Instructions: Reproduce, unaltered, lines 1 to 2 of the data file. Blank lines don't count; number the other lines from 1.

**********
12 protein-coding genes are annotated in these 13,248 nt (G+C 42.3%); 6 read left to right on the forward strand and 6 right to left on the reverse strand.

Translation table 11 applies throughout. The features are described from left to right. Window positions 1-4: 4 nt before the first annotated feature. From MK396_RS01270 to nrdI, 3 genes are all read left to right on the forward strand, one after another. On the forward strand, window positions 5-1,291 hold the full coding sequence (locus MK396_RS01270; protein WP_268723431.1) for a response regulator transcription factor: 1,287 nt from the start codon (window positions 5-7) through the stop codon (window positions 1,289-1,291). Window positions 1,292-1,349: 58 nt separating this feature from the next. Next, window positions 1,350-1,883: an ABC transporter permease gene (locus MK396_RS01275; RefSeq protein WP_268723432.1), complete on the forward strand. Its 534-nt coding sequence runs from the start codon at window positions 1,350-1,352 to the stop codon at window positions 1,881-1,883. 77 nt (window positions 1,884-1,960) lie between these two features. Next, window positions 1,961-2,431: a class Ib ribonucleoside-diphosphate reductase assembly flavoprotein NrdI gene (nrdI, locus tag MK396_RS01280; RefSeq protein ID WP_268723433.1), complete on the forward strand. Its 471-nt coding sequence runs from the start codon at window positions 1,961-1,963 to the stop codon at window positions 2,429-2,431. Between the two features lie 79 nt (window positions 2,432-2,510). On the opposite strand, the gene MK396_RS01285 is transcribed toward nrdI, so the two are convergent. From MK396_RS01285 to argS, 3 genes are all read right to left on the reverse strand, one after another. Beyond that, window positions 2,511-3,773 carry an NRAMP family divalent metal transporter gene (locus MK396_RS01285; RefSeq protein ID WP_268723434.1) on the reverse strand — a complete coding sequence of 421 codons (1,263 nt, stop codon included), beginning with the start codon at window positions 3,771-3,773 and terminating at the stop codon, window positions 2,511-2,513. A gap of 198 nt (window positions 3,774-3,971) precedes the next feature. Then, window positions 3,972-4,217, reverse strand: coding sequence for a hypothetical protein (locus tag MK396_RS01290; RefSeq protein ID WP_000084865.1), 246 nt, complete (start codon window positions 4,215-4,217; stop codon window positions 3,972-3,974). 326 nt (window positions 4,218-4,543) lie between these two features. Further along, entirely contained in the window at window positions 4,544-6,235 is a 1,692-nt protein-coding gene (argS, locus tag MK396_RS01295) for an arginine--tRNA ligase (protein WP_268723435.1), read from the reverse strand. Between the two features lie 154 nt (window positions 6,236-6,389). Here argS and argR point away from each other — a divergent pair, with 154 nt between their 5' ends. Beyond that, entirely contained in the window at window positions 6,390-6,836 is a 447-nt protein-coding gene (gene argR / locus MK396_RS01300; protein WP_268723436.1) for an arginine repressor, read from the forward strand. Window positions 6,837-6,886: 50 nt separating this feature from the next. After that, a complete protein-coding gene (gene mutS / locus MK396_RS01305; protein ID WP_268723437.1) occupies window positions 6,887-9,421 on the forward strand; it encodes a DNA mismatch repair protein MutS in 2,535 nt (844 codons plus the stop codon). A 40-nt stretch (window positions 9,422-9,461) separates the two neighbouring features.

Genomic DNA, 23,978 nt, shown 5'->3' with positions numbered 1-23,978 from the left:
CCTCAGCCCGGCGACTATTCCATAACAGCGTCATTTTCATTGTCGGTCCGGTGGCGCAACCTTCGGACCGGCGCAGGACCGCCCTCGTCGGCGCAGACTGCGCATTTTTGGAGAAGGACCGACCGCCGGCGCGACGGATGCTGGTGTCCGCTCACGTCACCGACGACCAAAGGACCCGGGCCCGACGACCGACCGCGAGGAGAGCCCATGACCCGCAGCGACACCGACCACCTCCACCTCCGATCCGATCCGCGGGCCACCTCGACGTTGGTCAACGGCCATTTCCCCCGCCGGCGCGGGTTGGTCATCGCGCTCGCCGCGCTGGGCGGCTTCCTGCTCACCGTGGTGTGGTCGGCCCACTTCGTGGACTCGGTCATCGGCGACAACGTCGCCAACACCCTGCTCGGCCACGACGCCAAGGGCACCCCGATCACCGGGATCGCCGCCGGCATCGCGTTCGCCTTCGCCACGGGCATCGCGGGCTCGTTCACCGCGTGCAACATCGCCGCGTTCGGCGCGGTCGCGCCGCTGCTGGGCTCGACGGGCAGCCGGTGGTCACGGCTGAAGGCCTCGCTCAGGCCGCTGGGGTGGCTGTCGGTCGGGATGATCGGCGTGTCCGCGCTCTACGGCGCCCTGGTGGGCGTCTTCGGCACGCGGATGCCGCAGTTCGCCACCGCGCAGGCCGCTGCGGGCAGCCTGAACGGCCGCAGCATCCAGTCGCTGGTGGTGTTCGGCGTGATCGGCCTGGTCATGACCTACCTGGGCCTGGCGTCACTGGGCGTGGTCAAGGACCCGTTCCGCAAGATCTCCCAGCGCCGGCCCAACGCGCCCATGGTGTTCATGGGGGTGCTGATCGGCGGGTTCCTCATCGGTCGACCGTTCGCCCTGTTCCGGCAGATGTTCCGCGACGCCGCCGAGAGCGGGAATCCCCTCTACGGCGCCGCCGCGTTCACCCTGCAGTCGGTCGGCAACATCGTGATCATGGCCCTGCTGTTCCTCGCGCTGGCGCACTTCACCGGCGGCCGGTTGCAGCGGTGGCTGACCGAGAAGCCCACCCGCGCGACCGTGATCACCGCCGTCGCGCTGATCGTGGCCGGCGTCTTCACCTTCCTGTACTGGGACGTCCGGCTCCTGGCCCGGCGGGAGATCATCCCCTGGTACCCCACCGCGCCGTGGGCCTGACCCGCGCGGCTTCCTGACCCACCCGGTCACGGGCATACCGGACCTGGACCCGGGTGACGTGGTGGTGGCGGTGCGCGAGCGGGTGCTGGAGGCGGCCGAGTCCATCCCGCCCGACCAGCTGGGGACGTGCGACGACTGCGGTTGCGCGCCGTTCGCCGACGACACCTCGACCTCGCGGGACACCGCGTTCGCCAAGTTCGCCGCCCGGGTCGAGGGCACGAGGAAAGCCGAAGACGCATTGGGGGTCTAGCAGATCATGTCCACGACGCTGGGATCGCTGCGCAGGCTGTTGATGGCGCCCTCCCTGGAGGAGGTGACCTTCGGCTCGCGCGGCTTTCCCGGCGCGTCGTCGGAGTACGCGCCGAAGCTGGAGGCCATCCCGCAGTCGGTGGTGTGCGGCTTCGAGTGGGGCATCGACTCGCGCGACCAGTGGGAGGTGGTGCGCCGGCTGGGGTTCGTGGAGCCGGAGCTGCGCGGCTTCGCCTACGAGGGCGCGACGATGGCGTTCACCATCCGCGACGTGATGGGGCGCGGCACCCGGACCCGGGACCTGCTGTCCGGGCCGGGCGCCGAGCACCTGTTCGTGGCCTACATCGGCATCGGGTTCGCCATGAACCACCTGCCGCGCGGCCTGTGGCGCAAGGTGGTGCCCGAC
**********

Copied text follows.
12 protein-coding genes are annotated in these 13,248 nt (G+C 42.3%); 6 read left to right on the forward strand and 6 right to left on the reverse strand.

Translation table 11 applies throughout. The features are described from left to right. Window positions 1-4: 4 nt before the first annotated feature. From MK396_RS01270 to nrdI, 3 genes are all read left to right on the forward strand, one after another. On the forward strand, window positions 5-1,291 hold the full coding sequence (locus MK396_RS01270; protein WP_268723431.1) for a response regulator transcription factor: 1,287 nt from the start codon (window positions 5-7) through the stop codon (window positions 1,289-1,291). Window positions 1,292-1,349: 58 nt separating this feature from the next. Next, window positions 1,350-1,883: an ABC transporter permease gene (locus MK396_RS01275; RefSeq protein WP_268723432.1), complete on the forward strand. Its 534-nt coding sequence runs from the start codon at window positions 1,350-1,352 to the stop codon at window positions 1,881-1,883. 77 nt (window positions 1,884-1,960) lie between these two features. Next, window positions 1,961-2,431: a class Ib ribonucleoside-diphosphate reductase assembly flavoprotein NrdI gene (nrdI, locus tag MK396_RS01280; RefSeq protein ID WP_268723433.1), complete on the forward strand. Its 471-nt coding sequence runs from the start codon at window positions 1,961-1,963 to the stop codon at window positions 2,429-2,431. Between the two features lie 79 nt (window positions 2,432-2,510). On the opposite strand, the gene MK396_RS01285 is transcribed toward nrdI, so the two are convergent. From MK396_RS01285 to argS, 3 genes are all read right to left on the reverse strand, one after another. Beyond that, window positions 2,511-3,773 carry an NRAMP family divalent metal transporter gene (locus MK396_RS01285; RefSeq protein ID WP_268723434.1) on the reverse strand — a complete coding sequence of 421 codons (1,263 nt, stop codon included), beginning with the start codon at window positions 3,771-3,773 and terminating at the stop codon, window positions 2,511-2,513. A gap of 198 nt (window positions 3,774-3,971) precedes the next feature. Then, window positions 3,972-4,217, reverse strand: coding sequence for a hypothetical protein (locus tag MK396_RS01290; RefSeq protein ID WP_000084865.1), 246 nt, complete (start codon window positions 4,215-4,217; stop codon window positions 3,972-3,974). 326 nt (window positions 4,218-4,543) lie between these two features. Further along, entirely contained in the window at window positions 4,544-6,235 is a 1,692-nt protein-coding gene (argS, locus tag MK396_RS01295) for an arginine--tRNA ligase (protein WP_268723435.1), read from the reverse strand. Between the two features lie 154 nt (window positions 6,236-6,389). Here argS and argR point away from each other — a divergent pair, with 154 nt between their 5' ends. Beyond that, entirely contained in the window at window positions 6,390-6,836 is a 447-nt protein-coding gene (gene argR / locus MK396_RS01300; protein WP_268723436.1) for an arginine repressor, read from the forward strand. Window positions 6,837-6,886: 50 nt separating this feature from the next. After that, a complete protein-coding gene (gene mutS / locus MK396_RS01305; protein ID WP_268723437.1) occupies window positions 6,887-9,421 on the forward strand; it encodes a DNA mismatch repair protein MutS in 2,535 nt (844 codons plus the stop codon). A 40-nt stretch (window positions 9,422-9,461) separates the two neighbouring features.